Do you ever notice when something, however small, seems to keep popping up wherever you look?
(I promise not to get all wiggy on you, but seriously, have you?)
Lately, I’ve found myself surrounded by eggs. I’ve made four loaves of challah in the past 3 weeks…
…consumed more egg salad than I have in months…
…and over this weekend made both French toast…
By my count, that’s about 20 eggs. I should start looking into owning chickens at the rate I’m going.
At first, I thought this was just funny, or perhaps easily explained away for coincidence – we’ve had a ton of squash as well, but that’s only because a friendly farmer at the market just kept giving me squash. I’ve barely made a dent in the 9 or so hanging out in our fridge.
…anyone want a squash? Or four?
I thought I would write a funny little post about how I was drowning in eggs and I’d be done with it. But when is what I think will happen ever the reality?
Friday night we went to Temple and were honored to witness the conversion of a dear friend (the reason I made 2 of those challah loaves). She is a wonderful person with beautiful kids, and everyone in attendance was teary-eyed as she spoke about her journey, and her aspirations looking forward to becoming even more integrated into the community. She also spoke about how fitting the timing was, as her birthday was the next day – and it was also the start of the Hebrew month of Elul.
Elul is a special time in the calendar. It is the month that precedes the High Holy Days of Rosh Hashanah and Yom Kippur, and as such it has become a time for reflection on the year past and preparation for the year to come. Specifically, it is a time to look at our shortcomings and where we have not lived up to our potential. There are special prayers for repenting for sins, but it’s not enough to simply repent: one must reconcile those sins committed against others, and those committed against god.
Although I generally hate the idea of sin and repentance (I find it’s used far, far too often to browbeat people into feeling terrible about themselves so they’ll do whatever authority figures tell them to), I do like the practice of some introspective thinking, looking inside oneself to see where things are good and, well, not so good. I especially like it within a designated time frame, beginning with Elul and ending with the festivities of Rosh Hashanah and Yom Kippur.
Wait, weren’t we talking about eggs?
I was thinking about Elul and our friend’s speech as we left Temple. At home, I was scrambling eggs for French toast when I remembered what eggs can symbolize: mourning, yet life. Eggs are one of the traditional foods to be given to mourners, and yet they are placed on our seder plates in honor of springtime and rebirth. I loved this duality: the good, and the bad. A duality that exists within all of us at one point or another, and one we’re particularly cognizant of during Elul. We spend over a month studying our less than savory qualities, celebrate a new year, and get back out there, hoping to embrace and project only the good within us.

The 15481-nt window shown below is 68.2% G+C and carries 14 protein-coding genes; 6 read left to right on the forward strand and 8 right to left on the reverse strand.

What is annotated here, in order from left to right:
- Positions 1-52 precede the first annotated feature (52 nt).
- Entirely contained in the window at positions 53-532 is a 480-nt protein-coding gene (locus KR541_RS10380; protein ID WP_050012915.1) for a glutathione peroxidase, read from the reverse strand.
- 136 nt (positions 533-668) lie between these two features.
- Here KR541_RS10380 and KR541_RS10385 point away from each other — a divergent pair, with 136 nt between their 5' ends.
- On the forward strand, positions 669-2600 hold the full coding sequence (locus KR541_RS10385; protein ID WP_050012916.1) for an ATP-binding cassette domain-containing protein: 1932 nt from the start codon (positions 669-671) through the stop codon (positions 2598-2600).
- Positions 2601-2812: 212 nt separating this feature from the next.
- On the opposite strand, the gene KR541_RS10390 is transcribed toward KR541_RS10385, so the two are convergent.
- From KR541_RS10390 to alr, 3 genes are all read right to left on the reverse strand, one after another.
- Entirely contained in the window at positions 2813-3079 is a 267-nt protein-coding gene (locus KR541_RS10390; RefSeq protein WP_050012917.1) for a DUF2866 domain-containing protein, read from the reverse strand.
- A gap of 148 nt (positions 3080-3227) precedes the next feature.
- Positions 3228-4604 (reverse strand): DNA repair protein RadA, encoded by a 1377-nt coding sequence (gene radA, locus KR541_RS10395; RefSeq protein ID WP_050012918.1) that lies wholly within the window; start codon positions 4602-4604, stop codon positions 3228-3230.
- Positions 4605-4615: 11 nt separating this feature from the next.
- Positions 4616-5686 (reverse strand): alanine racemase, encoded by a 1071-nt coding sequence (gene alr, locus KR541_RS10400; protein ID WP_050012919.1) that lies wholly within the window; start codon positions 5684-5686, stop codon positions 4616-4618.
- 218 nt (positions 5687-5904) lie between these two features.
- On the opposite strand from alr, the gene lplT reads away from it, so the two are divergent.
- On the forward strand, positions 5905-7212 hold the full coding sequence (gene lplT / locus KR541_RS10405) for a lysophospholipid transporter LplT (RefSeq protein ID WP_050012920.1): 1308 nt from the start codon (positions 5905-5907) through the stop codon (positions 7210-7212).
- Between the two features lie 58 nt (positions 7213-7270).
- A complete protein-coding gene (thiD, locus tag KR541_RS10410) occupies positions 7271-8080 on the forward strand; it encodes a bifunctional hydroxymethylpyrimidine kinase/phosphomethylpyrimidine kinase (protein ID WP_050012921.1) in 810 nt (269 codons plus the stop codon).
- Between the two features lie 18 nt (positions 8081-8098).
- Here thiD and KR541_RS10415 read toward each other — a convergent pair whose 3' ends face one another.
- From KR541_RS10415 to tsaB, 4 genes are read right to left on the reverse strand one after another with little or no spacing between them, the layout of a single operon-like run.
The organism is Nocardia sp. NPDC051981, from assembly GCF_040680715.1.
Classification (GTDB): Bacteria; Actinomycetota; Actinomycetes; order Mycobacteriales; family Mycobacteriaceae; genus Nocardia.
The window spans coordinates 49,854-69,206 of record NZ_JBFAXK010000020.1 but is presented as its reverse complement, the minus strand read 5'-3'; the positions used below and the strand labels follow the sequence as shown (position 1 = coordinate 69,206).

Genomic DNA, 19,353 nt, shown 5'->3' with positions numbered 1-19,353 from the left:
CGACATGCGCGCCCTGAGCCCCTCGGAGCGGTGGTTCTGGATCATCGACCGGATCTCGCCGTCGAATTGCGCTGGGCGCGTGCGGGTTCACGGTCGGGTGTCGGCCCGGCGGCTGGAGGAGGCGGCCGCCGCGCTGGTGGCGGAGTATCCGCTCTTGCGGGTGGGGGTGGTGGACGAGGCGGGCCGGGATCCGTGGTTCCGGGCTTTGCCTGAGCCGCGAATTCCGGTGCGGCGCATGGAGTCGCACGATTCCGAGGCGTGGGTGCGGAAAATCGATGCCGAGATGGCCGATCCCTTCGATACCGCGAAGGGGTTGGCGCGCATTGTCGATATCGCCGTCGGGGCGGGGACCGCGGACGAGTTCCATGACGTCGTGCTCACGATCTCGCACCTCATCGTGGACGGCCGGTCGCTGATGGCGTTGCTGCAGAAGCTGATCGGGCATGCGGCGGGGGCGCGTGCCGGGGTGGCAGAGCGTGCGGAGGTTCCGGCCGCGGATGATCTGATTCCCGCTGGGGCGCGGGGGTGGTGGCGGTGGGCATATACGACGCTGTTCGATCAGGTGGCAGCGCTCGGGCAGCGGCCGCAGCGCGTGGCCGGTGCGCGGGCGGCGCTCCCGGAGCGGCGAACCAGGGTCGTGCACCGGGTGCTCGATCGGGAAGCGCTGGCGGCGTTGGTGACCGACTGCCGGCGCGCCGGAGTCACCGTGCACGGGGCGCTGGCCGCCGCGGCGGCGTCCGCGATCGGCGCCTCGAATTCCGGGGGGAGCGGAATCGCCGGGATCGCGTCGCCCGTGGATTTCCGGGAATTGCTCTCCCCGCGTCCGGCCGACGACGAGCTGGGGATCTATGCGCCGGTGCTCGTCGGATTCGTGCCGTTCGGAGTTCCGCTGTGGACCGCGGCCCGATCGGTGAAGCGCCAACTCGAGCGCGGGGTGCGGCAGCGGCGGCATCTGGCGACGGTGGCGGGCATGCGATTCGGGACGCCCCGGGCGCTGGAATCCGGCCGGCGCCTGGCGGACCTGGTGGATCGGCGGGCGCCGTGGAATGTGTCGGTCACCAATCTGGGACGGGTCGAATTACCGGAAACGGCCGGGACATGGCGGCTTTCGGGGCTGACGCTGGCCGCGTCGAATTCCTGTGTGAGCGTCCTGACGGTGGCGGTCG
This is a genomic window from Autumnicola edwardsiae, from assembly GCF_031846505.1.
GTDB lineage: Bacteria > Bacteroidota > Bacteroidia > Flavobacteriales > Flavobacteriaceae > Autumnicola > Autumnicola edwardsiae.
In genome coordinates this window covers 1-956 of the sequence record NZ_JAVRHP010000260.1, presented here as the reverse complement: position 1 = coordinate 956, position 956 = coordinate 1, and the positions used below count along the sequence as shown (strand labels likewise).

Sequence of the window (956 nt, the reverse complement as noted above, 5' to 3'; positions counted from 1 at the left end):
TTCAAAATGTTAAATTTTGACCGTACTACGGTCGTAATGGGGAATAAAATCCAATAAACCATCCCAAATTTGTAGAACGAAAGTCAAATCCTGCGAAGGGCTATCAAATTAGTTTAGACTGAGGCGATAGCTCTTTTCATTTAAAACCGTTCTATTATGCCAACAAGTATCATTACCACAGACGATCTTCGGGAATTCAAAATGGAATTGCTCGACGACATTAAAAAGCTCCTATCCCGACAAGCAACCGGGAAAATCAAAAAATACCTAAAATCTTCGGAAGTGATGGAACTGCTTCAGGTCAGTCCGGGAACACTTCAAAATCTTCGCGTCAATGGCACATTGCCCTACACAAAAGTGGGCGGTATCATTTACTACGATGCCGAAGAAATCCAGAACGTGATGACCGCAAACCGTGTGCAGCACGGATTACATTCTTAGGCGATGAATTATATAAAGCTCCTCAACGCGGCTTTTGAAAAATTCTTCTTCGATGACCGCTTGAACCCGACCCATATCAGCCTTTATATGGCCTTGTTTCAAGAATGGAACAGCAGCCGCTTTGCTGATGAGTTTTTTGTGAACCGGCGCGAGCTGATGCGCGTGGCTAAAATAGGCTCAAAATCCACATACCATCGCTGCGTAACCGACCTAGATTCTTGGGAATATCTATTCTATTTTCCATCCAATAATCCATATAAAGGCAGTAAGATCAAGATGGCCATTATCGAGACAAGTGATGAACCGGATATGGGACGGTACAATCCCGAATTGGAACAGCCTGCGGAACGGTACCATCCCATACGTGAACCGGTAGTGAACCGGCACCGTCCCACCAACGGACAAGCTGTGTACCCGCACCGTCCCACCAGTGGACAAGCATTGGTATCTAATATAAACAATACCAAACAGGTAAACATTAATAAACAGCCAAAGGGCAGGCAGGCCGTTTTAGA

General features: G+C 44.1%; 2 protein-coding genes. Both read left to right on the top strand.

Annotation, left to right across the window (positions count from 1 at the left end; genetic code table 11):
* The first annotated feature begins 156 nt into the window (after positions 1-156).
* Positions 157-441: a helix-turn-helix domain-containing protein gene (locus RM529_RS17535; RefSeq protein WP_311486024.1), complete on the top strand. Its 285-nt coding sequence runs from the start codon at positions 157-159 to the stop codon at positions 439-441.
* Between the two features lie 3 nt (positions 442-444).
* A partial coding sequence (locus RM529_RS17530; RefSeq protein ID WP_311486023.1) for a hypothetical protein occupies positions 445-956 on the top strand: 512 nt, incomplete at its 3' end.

I don’t think I’ve been surrounded by eggs by some mystical higher being in order for me to get that message (as that’s a bit too wiggy for even me!), but I do think that by observing my life, I can see that there are so many ways I can improve for the better, if only I take a moment to notice the little things. Little things like eggs.
There are many ways to observe Elul in preparation for the year ahead. (This article has some good ideas). So in honor of the first of Elul, here are the areas I’d like to really focus on in the upcoming month:
- Being more patient with people (for whatever reason)
- Setting aside time each day for something spiritually focused – meditation, prayer, reading, etc.
- Exercise – more of it, more often
- Giving at least one thing each day 100% – no slacking, no skirting
- Never missing an opportunity to say “Thank you” or “I love you”
I know there are so many other areas I could focus on – I don’t want to give the impression that this is ALL I need to do – but I think this is the most beneficial, both for myself and those around me. I’d like to do a weekly check-in up through Rosh Hashanah to see how I feel I’m faring, and document some of my thoughts and ideas. I’ve decided to call it the Elul Challenge – one month of challenging myself to be a better person. I hope I’ll have some interesting insights at the end!
Your turn: what’s one way you’d like to challenge yourself to be a better person?